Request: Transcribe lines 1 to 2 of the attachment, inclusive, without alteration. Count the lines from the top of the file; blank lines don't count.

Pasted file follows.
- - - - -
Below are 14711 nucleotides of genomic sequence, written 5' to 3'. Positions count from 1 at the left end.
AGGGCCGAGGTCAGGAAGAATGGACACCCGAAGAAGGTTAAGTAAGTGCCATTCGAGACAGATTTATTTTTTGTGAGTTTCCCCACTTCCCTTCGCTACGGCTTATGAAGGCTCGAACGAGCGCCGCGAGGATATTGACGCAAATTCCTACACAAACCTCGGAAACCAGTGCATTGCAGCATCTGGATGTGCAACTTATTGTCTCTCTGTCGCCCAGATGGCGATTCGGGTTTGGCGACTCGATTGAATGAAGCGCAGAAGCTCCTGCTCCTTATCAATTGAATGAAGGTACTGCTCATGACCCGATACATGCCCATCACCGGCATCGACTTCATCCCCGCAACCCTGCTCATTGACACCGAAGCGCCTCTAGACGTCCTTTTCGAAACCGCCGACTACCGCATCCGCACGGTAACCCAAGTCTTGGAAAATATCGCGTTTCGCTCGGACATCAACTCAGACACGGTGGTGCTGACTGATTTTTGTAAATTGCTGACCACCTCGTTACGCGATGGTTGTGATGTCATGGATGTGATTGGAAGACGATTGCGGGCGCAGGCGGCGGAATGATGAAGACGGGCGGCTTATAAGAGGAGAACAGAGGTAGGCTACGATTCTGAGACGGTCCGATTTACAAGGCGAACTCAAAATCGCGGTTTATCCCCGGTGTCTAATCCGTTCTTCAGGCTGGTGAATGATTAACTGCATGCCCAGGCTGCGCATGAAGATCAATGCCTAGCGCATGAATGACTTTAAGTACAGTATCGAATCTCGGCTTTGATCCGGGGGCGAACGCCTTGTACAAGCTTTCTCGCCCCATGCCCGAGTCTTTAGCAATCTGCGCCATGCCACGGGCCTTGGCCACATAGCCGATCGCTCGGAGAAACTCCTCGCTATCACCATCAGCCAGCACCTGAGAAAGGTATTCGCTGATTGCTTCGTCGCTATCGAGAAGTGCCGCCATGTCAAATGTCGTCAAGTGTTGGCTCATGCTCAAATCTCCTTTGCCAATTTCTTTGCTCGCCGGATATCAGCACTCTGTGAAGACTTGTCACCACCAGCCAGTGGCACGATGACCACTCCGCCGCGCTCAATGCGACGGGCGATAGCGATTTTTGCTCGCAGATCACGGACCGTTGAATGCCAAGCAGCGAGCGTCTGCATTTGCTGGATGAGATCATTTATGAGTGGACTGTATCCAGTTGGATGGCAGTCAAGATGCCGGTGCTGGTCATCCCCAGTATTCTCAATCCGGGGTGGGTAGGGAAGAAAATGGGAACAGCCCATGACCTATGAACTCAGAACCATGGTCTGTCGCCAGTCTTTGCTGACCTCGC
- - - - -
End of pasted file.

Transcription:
Below are 14711 nucleotides of genomic sequence, written 5' to 3'. Positions count from 1 at the left end.
AGGGCCGAGGTCAGGAAGAATGGACACCCGAAGAAGGTTAAGTAAGTGCCATTCGAGACAGATTTATTTTTTGTGAGTTTCCCCACTTCCCTTCGCTACGGCTTATGAAGGCTCGAACGAGCGCCGCGAGGATATTGACGCAAATTCCTACACAAACCTCGGAAACCAGTGCATTGCAGCATCTGGATGTGCAACTTATTGTCTCTCTGTCGCCCAGATGGCGATTCGGGTTTGGCGACTCGATTGAATGAAGCGCAGAAGCTCCTGCTCCTTATCAATTGAATGAAGGTACTGCTCATGACCCGATACATGCCCATCACCGGCATCGACTTCATCCCCGCAACCCTGCTCATTGACACCGAAGCGCCTCTAGACGTCCTTTTCGAAACCGCCGACTACCGCATCCGCACGGTAACCCAAGTCTTGGAAAATATCGCGTTTCGCTCGGACATCAACTCAGACACGGTGGTGCTGACTGATTTTTGTAAATTGCTGACCACCTCGTTACGCGATGGTTGTGATGTCATGGATGTGATTGGAAGACGATTGCGGGCGCAGGCGGCGGAATGATGAAGACGGGCGGCTTATAAGAGGAGAACAGAGGTAGGCTACGATTCTGAGACGGTCCGATTTACAAGGCGAACTCAAAATCGCGGTTTATCCCCGGTGTCTAATCCGTTCTTCAGGCTGGTGAATGATTAACTGCATGCCCAGGCTGCGCATGAAGATCAATGCCTAGCGCATGAATGACTTTAAGTACAGTATCGAATCTCGGCTTTGATCCGGGGGCGAACGCCTTGTACAAGCTTTCTCGCCCCATGCCCGAGTCTTTAGCAATCTGCGCCATGCCACGGGCCTTGGCCACATAGCCGATCGCTCGGAGAAACTCCTCGCTATCACCATCAGCCAGCACCTGAGAAAGGTATTCGCTGATTGCTTCGTCGCTATCGAGAAGTGCCGCCATGTCAAATGTCGTCAAGTGTTGGCTCATGCTCAAATCTCCTTTGCCAATTTCTTTGCTCGCCGGATATCAGCACTCTGTGAAGACTTGTCACCACCAGCCAGTGGCACGATGACCACTCCGCCGCGCTCAATGCGACGGGCGATAGCGATTTTTGCTCGCAGATCACGGACCGTTGAATGCCAAGCAGCGAGCGTCTGCATTTGCTGGATGAGATCATTTATGAGTGGACTGTATCCAGTTGGATGGCAGTCAAGATGCCGGTGCTGGTCATCCCCAGTATTCTCAATCCGGGGTGGGTAGGGAAGAAAATGGGAACAGCCCATGACCTATGAACTCAGAACCATGGTCTGTCGCCAGTCTTTGCTGACCTCGC